Another much more horrifying mushi is the Japanese giant hornet (å¤§é›€èœ‚ ~ Vespa mandarinia japonica). Like the rhinoceros beetle, it looks pretty awesome, and I’m pretty sure there are some vehicles themed off of its appearance.
I say they’re horrifying only because they are awful mass-murdering bastards, and on the off-chance you get stung by one you’ll probably be hospitalized.
What happens when a terrifying killer engages my favorite insect? It’s not pretty. (This saddens me, as I only just found out that praying mantises can eat snakes…and I think birds, too. Holy crap, nature.)
Apart from being the enemy of bees, they’re a fine part of the balance of nature… I guess. Hey, who am I to question how nature works?
Some Household Mushi
Here in the US, bugs + indoors usually don’t mix. Me, I can’t get enough bugs, personally, but in Japan there are a handful of good-luck bugs that actually enhance the home. Bugs such as…
The huntsman spider (Sparassidae), which is actually harmless to people, and comes in varying levels of cute and fuzzy.
And this gejigeji bug, Scutigera coleoptrata, the household centipede. Every kid is informed at a young age that centipedes (or was it millipedes…?) can freaking kill you, so I guess it becomes ubiquitous that avoiding them is necessary. However, these things are also cleaner-uppers for homes and actually won’t kill you. I love giant bugs that won’t kill you! Yay!
Miscellaneous Things About Mushi
Those insanely popular and/or infamous mushi, as well as others, are constantly featured in Japanese media.
The manga series Mushishi obviously takes its influence from little things crawling around in the ground, with its ubiquitous supernatural spirits (also called…”Mushi”) that have existed since time’s dawn.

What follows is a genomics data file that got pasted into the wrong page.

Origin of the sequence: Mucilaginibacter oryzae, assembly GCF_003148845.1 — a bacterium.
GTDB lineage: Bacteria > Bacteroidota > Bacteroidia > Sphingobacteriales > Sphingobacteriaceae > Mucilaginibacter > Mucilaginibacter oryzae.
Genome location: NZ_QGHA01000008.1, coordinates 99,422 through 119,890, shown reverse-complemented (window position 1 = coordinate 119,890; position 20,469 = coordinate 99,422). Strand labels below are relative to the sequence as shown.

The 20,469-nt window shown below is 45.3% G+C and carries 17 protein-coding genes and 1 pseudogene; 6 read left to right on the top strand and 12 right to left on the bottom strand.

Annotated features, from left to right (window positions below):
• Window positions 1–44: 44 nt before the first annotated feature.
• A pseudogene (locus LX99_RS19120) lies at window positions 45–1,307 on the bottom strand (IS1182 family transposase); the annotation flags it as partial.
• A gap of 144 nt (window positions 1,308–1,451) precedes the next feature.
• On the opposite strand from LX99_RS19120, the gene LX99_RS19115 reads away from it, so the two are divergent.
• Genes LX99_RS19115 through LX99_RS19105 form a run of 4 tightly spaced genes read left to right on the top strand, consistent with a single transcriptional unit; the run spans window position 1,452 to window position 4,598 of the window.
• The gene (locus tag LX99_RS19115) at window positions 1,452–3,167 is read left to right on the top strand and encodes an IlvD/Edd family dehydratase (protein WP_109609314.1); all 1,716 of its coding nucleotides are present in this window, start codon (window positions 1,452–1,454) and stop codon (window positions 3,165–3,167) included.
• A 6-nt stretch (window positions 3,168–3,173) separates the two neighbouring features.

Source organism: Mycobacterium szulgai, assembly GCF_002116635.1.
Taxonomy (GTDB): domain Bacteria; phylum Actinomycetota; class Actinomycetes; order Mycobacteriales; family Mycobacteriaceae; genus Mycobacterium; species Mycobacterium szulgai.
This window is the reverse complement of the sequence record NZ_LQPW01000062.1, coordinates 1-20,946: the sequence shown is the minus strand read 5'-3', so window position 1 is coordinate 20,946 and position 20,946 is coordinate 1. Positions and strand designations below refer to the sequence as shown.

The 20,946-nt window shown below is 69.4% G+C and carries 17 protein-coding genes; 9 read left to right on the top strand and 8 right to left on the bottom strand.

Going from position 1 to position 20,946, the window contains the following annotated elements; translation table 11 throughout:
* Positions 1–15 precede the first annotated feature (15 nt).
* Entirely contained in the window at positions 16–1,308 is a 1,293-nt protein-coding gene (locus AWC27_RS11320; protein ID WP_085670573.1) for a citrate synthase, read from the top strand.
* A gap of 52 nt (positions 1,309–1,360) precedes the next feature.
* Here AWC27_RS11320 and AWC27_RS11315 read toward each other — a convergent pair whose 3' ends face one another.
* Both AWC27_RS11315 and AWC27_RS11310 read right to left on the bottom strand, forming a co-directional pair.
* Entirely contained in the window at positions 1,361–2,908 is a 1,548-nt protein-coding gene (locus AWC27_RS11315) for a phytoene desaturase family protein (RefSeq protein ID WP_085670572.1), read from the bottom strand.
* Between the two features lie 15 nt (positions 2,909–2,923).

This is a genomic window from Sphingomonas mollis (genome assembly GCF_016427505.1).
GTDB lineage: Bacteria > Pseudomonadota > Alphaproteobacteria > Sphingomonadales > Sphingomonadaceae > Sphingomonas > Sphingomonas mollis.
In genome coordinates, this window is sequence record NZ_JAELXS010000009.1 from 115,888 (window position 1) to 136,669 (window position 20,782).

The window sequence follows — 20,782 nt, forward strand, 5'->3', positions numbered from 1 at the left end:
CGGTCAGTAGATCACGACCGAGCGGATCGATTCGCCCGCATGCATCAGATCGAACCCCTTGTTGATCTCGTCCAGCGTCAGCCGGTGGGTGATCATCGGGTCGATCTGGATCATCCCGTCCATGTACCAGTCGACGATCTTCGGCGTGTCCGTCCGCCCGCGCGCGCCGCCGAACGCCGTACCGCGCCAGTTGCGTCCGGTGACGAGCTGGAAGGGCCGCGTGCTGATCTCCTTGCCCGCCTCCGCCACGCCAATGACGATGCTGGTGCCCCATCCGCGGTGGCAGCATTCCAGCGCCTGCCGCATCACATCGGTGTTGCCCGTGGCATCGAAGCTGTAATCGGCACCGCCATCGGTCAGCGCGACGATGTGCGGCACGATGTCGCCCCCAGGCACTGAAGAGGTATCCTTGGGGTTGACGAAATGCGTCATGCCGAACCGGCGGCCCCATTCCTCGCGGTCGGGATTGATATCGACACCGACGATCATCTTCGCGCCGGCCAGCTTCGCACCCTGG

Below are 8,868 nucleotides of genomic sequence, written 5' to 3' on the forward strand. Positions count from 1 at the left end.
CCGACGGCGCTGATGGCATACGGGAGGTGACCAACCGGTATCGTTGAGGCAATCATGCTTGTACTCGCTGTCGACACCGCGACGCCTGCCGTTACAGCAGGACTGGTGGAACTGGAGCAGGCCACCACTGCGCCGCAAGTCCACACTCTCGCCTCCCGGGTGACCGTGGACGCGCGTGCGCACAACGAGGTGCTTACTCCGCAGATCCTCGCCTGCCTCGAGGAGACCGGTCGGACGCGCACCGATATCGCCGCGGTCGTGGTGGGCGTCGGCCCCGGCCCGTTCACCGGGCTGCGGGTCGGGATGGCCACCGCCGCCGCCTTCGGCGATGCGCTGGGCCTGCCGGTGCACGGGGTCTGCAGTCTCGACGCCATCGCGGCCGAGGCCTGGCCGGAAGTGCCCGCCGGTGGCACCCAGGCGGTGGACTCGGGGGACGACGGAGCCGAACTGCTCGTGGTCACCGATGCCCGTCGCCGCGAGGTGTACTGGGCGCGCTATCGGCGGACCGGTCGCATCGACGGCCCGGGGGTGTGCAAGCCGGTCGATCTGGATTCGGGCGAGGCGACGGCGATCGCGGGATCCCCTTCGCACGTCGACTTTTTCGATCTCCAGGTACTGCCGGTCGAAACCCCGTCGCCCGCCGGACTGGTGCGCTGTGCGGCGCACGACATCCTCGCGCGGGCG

The place where I grew up [in Machida, a western Tokyo suburb] was still rural back then. There were rice paddies, rivers, forests. It was full of nature. Then development started taking place, and as it grew, all the insects were driven away. I was really interested in collecting insects. Every year they would cut down trees and the population of insects would decrease. The change was so dramatic. A fishing pond would become an arcade center.
If you recall how the original two games played, there were always a lot of simple bug-catching kids in the beginning, and to this day there’s still lots of wading around in grass, looking for things… even if the pocket monsters these days have grown to ridiculous proportions.
There are several tokusatsu series with bug-themed heroes, such as the Kamen Rider series.
Anyhow, bugs are awesome, and they’re a big part of Japan. Should I ever get the chance to go there, I want to go bug-watching. (I also want to hunt bugs in Australia, except I know I’ll probably definitely die over there.)
I don’t have time to do a big recap on a decade of released anime, since I only just now thought to post, and since I didn’t watch that much to begin with.
But, 10 years ago, I discovered Japanese animation. I, in fact, discovered that a lot of the things I was already a fan of, like Super Mario and Zelda, are also of Japanese origin, and from there I went to learn more and more about the phenomenon of Japanese media and more things in general.
I started out watching anime like this…
…and also this.
Of course, things like Tenchi, Dragon Ball, and Rurouni Kenshin became a regular part of the routine. (Didn’t they for everyone? Totally gateway anime.)
After years, I began pursuing anime like this…
…and also this…
…sometimes to the chagrin of some of my friends. I always had strange tastes. But, as with anything, as long as it’s good or entertaining, I will look, watch, read, and listen.
I’m a fan of Japanese animation because it manages to be so distinctive while being varied, like a pool of all possible styles and genres. Even some of the most common and low-budget series manage to be very well-animated and expressive in their own way. Of course, it could also be that I never “grew out of” cartoons like some people expect you to. Must be the artist in me. I’m an animation geek in general.
If you haven’t seen it, here’s an amazing animated short done by a team of what I believe was 5 people: